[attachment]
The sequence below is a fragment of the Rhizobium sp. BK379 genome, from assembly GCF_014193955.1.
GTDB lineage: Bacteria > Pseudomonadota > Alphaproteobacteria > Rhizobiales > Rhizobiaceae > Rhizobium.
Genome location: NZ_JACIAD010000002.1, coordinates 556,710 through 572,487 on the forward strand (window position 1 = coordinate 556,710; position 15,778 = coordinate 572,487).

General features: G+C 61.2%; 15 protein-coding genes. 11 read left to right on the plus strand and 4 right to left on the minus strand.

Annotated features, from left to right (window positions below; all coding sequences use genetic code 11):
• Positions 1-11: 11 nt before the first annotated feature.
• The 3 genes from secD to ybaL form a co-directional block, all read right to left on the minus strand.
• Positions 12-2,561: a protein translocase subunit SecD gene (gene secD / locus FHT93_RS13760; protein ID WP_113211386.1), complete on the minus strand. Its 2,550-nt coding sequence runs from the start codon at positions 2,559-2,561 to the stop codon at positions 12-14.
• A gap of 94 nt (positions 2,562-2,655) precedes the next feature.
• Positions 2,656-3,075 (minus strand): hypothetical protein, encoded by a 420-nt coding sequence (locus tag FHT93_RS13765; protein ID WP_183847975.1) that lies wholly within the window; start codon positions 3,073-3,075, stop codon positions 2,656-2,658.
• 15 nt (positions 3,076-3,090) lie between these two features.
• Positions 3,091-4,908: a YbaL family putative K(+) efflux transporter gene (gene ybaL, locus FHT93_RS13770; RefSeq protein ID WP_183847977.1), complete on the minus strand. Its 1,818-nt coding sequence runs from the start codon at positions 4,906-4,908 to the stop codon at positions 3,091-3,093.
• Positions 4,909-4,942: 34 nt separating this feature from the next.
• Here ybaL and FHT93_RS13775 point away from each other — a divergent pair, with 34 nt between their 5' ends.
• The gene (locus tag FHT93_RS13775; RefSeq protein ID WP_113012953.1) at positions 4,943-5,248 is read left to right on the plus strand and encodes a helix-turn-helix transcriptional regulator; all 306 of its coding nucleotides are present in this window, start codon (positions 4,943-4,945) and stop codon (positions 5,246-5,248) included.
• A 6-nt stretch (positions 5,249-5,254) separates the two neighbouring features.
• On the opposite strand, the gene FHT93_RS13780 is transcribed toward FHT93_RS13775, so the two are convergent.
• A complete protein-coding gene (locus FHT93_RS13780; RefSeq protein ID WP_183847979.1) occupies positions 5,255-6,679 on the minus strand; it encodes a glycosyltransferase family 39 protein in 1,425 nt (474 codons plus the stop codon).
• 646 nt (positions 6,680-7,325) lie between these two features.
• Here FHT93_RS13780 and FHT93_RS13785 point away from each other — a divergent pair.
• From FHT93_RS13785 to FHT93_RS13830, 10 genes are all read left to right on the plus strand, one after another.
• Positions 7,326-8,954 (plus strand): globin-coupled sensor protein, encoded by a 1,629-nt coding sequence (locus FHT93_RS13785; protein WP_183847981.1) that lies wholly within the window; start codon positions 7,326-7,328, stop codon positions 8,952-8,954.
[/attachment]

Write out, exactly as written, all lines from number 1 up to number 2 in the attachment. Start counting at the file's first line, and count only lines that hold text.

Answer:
The sequence below is a fragment of the Rhizobium sp. BK379 genome, from assembly GCF_014193955.1.
GTDB lineage: Bacteria > Pseudomonadota > Alphaproteobacteria > Rhizobiales > Rhizobiaceae > Rhizobium.